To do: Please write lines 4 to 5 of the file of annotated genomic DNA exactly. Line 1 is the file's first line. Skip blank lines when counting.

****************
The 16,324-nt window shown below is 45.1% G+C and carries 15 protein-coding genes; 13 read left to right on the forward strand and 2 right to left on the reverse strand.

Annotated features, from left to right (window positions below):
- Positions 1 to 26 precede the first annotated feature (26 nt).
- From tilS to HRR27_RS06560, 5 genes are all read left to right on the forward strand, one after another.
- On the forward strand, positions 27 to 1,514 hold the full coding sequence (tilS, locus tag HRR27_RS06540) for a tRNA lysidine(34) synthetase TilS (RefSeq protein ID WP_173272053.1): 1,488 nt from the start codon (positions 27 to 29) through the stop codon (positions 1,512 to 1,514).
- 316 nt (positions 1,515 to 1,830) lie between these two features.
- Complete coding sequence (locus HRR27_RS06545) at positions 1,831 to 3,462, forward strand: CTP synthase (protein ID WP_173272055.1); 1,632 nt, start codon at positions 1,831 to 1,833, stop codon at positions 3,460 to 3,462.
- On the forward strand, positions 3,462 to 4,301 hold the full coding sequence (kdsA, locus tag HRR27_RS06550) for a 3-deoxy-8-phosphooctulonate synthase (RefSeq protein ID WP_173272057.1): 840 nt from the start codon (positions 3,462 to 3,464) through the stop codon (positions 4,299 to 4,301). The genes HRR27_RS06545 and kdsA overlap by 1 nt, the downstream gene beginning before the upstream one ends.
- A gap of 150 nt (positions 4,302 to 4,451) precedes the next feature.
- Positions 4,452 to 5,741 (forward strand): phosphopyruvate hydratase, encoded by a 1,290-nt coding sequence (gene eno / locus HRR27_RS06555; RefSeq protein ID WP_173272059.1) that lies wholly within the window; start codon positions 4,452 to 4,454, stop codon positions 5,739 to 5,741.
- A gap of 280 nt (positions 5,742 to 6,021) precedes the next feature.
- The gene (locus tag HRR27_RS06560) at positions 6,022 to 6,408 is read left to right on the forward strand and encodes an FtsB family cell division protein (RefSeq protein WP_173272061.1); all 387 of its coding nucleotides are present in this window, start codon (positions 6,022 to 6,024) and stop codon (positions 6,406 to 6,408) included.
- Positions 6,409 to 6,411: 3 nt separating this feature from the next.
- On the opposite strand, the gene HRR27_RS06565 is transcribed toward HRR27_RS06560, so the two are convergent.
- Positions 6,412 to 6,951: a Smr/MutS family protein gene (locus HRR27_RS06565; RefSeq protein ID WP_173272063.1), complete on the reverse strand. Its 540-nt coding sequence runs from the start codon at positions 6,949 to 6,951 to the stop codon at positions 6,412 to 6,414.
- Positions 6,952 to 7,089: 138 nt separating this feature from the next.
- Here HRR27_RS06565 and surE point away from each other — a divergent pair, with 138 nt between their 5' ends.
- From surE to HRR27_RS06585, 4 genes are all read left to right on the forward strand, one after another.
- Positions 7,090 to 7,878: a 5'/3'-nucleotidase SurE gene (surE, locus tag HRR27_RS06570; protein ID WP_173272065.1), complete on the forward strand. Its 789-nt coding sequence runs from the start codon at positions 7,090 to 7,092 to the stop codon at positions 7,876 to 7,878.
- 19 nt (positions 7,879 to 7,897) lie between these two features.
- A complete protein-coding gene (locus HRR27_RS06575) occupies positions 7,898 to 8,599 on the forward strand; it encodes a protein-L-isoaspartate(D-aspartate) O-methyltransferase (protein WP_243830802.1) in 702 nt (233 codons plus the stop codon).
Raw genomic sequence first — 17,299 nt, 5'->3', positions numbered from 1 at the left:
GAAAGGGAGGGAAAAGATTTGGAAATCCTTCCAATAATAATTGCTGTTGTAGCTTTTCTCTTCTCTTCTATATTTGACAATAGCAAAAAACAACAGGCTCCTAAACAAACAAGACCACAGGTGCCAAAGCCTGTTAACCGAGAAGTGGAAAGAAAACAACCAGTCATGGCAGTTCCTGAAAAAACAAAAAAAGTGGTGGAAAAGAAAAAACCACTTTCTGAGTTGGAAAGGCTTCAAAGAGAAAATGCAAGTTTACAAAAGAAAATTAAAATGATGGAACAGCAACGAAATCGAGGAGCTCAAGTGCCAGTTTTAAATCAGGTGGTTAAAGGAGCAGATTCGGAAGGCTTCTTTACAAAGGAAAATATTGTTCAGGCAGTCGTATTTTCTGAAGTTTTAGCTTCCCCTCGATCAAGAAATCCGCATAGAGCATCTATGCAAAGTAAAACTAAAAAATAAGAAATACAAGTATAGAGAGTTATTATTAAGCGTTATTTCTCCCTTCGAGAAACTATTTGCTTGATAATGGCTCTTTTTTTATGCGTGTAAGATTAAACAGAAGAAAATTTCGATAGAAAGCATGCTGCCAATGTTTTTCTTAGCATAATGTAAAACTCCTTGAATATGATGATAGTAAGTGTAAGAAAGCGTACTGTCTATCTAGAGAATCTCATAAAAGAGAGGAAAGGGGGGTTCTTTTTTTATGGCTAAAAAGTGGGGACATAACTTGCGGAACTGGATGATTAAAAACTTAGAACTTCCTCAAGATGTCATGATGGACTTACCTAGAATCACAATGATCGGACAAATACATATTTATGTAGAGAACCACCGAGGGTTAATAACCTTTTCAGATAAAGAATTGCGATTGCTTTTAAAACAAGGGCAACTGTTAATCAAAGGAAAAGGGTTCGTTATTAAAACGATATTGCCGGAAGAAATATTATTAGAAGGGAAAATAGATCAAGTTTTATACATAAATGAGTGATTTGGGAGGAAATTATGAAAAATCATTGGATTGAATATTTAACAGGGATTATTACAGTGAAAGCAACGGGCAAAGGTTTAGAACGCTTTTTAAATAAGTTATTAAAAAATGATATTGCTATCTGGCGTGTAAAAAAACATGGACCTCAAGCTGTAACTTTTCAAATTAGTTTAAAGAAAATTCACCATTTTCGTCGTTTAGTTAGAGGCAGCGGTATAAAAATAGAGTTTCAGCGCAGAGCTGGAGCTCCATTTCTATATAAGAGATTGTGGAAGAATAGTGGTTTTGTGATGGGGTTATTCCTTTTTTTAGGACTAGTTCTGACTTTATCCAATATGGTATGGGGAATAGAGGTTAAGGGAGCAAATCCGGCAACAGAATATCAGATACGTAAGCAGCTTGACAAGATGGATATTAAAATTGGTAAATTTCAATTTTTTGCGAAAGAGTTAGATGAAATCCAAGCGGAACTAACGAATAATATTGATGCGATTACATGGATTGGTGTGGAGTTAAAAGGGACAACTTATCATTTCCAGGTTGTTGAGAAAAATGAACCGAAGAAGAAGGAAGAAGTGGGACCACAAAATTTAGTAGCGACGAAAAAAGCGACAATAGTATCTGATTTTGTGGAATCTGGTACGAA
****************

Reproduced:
- From tilS to HRR27_RS06560, 5 genes are all read left to right on the forward strand, one after another.
- On the forward strand, positions 27 to 1,514 hold the full coding sequence (tilS, locus tag HRR27_RS06540) for a tRNA lysidine(34) synthetase TilS (RefSeq protein ID WP_173272053.1): 1,488 nt from the start codon (positions 27 to 29) through the stop codon (positions 1,512 to 1,514).